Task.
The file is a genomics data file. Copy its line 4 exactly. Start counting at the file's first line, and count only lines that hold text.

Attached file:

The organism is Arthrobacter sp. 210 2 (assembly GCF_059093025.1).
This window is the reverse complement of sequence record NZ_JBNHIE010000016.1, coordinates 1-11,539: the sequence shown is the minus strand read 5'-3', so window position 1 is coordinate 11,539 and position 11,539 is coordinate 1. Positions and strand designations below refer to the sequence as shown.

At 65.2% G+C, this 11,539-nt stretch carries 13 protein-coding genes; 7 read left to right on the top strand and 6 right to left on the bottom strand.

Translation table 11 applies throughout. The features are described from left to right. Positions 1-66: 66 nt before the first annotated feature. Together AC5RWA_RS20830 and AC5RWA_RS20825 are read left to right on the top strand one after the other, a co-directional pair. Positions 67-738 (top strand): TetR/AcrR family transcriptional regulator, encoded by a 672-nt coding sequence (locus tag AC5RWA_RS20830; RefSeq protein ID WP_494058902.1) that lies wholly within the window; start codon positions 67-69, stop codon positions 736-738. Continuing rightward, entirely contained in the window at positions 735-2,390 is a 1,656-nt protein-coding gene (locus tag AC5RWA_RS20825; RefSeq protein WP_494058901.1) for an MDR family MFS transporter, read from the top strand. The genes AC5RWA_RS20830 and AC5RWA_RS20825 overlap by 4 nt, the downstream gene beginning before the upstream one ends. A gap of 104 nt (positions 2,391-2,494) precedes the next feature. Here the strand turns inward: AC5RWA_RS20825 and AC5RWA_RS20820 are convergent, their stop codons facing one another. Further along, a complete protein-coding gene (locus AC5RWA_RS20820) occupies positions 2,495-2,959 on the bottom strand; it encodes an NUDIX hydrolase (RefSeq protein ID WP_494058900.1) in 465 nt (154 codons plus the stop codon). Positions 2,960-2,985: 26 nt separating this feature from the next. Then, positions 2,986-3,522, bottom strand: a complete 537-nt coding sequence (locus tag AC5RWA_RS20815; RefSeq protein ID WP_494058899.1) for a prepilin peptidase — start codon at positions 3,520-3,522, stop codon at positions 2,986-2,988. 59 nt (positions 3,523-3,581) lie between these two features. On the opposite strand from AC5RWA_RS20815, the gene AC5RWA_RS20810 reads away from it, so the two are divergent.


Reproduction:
Translation table 11 applies throughout. The features are described from left to right. Positions 1-66: 66 nt before the first annotated feature. Together AC5RWA_RS20830 and AC5RWA_RS20825 are read left to right on the top strand one after the other, a co-directional pair. Positions 67-738 (top strand): TetR/AcrR family transcriptional regulator, encoded by a 672-nt coding sequence (locus tag AC5RWA_RS20830; RefSeq protein ID WP_494058902.1) that lies wholly within the window; start codon positions 67-69, stop codon positions 736-738. Continuing rightward, entirely contained in the window at positions 735-2,390 is a 1,656-nt protein-coding gene (locus tag AC5RWA_RS20825; RefSeq protein WP_494058901.1) for an MDR family MFS transporter, read from the top strand. The genes AC5RWA_RS20830 and AC5RWA_RS20825 overlap by 4 nt, the downstream gene beginning before the upstream one ends. A gap of 104 nt (positions 2,391-2,494) precedes the next feature. Here the strand turns inward: AC5RWA_RS20825 and AC5RWA_RS20820 are convergent, their stop codons facing one another. Further along, a complete protein-coding gene (locus AC5RWA_RS20820) occupies positions 2,495-2,959 on the bottom strand; it encodes an NUDIX hydrolase (RefSeq protein ID WP_494058900.1) in 465 nt (154 codons plus the stop codon). Positions 2,960-2,985: 26 nt separating this feature from the next. Then, positions 2,986-3,522, bottom strand: a complete 537-nt coding sequence (locus tag AC5RWA_RS20815; RefSeq protein ID WP_494058899.1) for a prepilin peptidase — start codon at positions 3,520-3,522, stop codon at positions 2,986-2,988. 59 nt (positions 3,523-3,581) lie between these two features. On the opposite strand from AC5RWA_RS20815, the gene AC5RWA_RS20810 reads away from it, so the two are divergent.